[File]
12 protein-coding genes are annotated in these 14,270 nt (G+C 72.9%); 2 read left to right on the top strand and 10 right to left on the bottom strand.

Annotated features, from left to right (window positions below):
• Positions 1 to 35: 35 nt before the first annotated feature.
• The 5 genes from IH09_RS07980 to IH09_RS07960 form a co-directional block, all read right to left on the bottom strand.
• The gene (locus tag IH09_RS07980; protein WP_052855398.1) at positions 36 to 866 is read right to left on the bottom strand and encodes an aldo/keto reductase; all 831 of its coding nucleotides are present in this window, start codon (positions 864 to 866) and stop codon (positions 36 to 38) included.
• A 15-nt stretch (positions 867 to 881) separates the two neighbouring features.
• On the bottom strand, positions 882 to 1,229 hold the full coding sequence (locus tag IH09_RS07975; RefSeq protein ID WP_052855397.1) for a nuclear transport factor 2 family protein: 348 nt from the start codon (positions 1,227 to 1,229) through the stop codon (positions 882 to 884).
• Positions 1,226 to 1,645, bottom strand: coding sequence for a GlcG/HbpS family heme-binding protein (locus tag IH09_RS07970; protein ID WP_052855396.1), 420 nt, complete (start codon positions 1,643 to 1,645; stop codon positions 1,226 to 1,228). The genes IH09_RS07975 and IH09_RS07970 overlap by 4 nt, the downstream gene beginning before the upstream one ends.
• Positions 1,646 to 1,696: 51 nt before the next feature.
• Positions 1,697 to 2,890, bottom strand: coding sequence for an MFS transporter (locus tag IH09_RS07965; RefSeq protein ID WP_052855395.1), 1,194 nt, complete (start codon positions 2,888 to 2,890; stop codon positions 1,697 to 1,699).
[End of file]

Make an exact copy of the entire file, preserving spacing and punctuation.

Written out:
12 protein-coding genes are annotated in these 14,270 nt (G+C 72.9%); 2 read left to right on the top strand and 10 right to left on the bottom strand.

Annotated features, from left to right (window positions below):
• Positions 1 to 35: 35 nt before the first annotated feature.
• The 5 genes from IH09_RS07980 to IH09_RS07960 form a co-directional block, all read right to left on the bottom strand.
• The gene (locus tag IH09_RS07980; protein WP_052855398.1) at positions 36 to 866 is read right to left on the bottom strand and encodes an aldo/keto reductase; all 831 of its coding nucleotides are present in this window, start codon (positions 864 to 866) and stop codon (positions 36 to 38) included.
• A 15-nt stretch (positions 867 to 881) separates the two neighbouring features.
• On the bottom strand, positions 882 to 1,229 hold the full coding sequence (locus tag IH09_RS07975; RefSeq protein ID WP_052855397.1) for a nuclear transport factor 2 family protein: 348 nt from the start codon (positions 1,227 to 1,229) through the stop codon (positions 882 to 884).
• Positions 1,226 to 1,645, bottom strand: coding sequence for a GlcG/HbpS family heme-binding protein (locus tag IH09_RS07970; protein ID WP_052855396.1), 420 nt, complete (start codon positions 1,643 to 1,645; stop codon positions 1,226 to 1,228). The genes IH09_RS07975 and IH09_RS07970 overlap by 4 nt, the downstream gene beginning before the upstream one ends.
• Positions 1,646 to 1,696: 51 nt before the next feature.
• Positions 1,697 to 2,890, bottom strand: coding sequence for an MFS transporter (locus tag IH09_RS07965; RefSeq protein ID WP_052855395.1), 1,194 nt, complete (start codon positions 2,888 to 2,890; stop codon positions 1,697 to 1,699).